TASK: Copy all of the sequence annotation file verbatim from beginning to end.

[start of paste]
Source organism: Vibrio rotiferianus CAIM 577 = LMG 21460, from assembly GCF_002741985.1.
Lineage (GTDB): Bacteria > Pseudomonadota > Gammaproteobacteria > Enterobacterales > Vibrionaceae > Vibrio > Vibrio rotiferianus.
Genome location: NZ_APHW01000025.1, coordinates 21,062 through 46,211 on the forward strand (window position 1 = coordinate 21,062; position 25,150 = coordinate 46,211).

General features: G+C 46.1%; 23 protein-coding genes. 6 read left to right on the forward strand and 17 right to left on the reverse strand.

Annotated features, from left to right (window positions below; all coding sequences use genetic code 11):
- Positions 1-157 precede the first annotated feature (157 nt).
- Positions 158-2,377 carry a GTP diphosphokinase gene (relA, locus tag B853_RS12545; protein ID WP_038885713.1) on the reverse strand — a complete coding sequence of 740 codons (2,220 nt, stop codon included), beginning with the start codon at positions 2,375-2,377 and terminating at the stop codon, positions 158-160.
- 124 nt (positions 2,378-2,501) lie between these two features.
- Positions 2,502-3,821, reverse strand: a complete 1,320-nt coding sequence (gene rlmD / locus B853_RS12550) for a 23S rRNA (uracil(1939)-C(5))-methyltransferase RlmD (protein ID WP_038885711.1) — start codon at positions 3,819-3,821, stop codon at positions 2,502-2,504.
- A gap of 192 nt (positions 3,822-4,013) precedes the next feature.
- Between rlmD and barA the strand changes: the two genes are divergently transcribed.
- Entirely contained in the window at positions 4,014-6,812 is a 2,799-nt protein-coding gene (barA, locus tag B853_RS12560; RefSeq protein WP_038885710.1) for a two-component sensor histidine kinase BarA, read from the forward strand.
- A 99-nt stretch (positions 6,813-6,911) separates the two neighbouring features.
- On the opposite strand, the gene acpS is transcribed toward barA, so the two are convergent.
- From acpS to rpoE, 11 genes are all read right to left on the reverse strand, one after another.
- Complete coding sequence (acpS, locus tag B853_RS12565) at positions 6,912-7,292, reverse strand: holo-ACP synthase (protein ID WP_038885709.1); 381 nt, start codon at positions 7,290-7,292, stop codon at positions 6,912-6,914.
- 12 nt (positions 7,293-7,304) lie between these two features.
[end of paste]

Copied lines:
Source organism: Vibrio rotiferianus CAIM 577 = LMG 21460, from assembly GCF_002741985.1.
Lineage (GTDB): Bacteria > Pseudomonadota > Gammaproteobacteria > Enterobacterales > Vibrionaceae > Vibrio > Vibrio rotiferianus.
Genome location: NZ_APHW01000025.1, coordinates 21,062 through 46,211 on the forward strand (window position 1 = coordinate 21,062; position 25,150 = coordinate 46,211).

General features: G+C 46.1%; 23 protein-coding genes. 6 read left to right on the forward strand and 17 right to left on the reverse strand.

Annotated features, from left to right (window positions below; all coding sequences use genetic code 11):
- Positions 1-157 precede the first annotated feature (157 nt).
- Positions 158-2,377 carry a GTP diphosphokinase gene (relA, locus tag B853_RS12545; protein ID WP_038885713.1) on the reverse strand — a complete coding sequence of 740 codons (2,220 nt, stop codon included), beginning with the start codon at positions 2,375-2,377 and terminating at the stop codon, positions 158-160.
- 124 nt (positions 2,378-2,501) lie between these two features.
- Positions 2,502-3,821, reverse strand: a complete 1,320-nt coding sequence (gene rlmD / locus B853_RS12550) for a 23S rRNA (uracil(1939)-C(5))-methyltransferase RlmD (protein ID WP_038885711.1) — start codon at positions 3,819-3,821, stop codon at positions 2,502-2,504.
- A gap of 192 nt (positions 3,822-4,013) precedes the next feature.
- Between rlmD and barA the strand changes: the two genes are divergently transcribed.
- Entirely contained in the window at positions 4,014-6,812 is a 2,799-nt protein-coding gene (barA, locus tag B853_RS12560; RefSeq protein WP_038885710.1) for a two-component sensor histidine kinase BarA, read from the forward strand.
- A 99-nt stretch (positions 6,813-6,911) separates the two neighbouring features.
- On the opposite strand, the gene acpS is transcribed toward barA, so the two are convergent.
- From acpS to rpoE, 11 genes are all read right to left on the reverse strand, one after another.
- Complete coding sequence (acpS, locus tag B853_RS12565) at positions 6,912-7,292, reverse strand: holo-ACP synthase (protein ID WP_038885709.1); 381 nt, start codon at positions 7,290-7,292, stop codon at positions 6,912-6,914.
- 12 nt (positions 7,293-7,304) lie between these two features.